Mention of the GPL brings us back to the point of free/open source software. Although the fact that WordPress has always been open source is significant, the firms are closer together in terms of open source software than they have ever been. Six Apart has made two large steps toward the open source model. The first was the acquisition of LiveJournal, which is open source software (see LiveJournal.org). The second step was part of the recent announcement of Movable Type 4. There will be a completely open source version.

Turning now to Automattic, there is a view that services such as WordPress.com represent a step away from free software. Although WordPress.com is based on WordPress Multi-User, which is in turn based on WordPress, the source for WordPress.com is not available. The GPL does not oblige Automattic to make the WordPress.com source available. This is because WordPress.com is accessed using a web browser, rather than by being downloaded to, and run on, the blogger's computer system. Since the WordPress.com software is not distributed, there is no obligation under the GPL to make the source available.

This is regarded by some free software advocates as a loophole in the GPL (and one that persists in version 3 of the GPL). However, it would not be appropriate to single out Automattic for "exploiting the loophole". If it is exploitation, then other firms - such as Google - are far larger exploiters than Automattic. Further, most of the WordPress.com code is the code for WordPress itself, much of this code was written by Automattic employees, and all of the WordPress code is available under the GPL.


One of the other similarities between Six Apart and Automattic is that each is privately held. Hence one of the difficulties of comparing them is that financial data is not available. On a financial note, there is a curious absence of acquisition rumors about these firms. Given the centrality of blogging to Web 2.0, I am sure that acquiring one of these blogging indies has been considered at the bigcos. However, neither seems eager to be acquired.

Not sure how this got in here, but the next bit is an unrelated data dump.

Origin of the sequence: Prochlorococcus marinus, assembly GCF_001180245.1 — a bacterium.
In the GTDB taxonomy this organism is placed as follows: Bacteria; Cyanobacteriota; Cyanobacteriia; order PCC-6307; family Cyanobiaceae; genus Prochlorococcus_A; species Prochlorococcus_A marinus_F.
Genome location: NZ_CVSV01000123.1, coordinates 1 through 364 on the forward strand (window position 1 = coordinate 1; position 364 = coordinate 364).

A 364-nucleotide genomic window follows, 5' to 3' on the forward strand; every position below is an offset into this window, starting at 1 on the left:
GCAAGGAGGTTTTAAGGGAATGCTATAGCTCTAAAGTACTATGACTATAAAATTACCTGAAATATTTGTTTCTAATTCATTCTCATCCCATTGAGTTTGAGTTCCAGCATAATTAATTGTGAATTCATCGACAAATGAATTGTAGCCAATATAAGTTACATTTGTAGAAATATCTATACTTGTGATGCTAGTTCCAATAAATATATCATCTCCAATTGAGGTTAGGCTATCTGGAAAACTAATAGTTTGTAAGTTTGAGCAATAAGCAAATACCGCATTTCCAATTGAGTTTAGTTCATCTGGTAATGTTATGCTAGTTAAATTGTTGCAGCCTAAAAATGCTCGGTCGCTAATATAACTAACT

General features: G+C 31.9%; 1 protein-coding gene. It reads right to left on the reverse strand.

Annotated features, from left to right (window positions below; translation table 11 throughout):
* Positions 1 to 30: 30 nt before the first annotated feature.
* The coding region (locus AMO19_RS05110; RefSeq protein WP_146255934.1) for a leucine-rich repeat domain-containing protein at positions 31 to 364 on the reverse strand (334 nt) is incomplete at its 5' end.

The title of this essay is Six Apart and Automattic, rather than Six Apart versus Automattic. The purpose is to contrast, rather than to predict a winner. But the firms are certainly competitors. For example, individuals looking for free hosted blogging may well consider both Vox and WordPress.com, as well as Blogger. However, I believe that the various segments of the blogging software market provide many opportunities for the "major indies" like Six Apart and Automattic, as well as for bigcos such as Google. What do you think?

Andrew Watson blogs at changingway.org using WordPress. He is on his second career, having left the software industry to become a business school professor.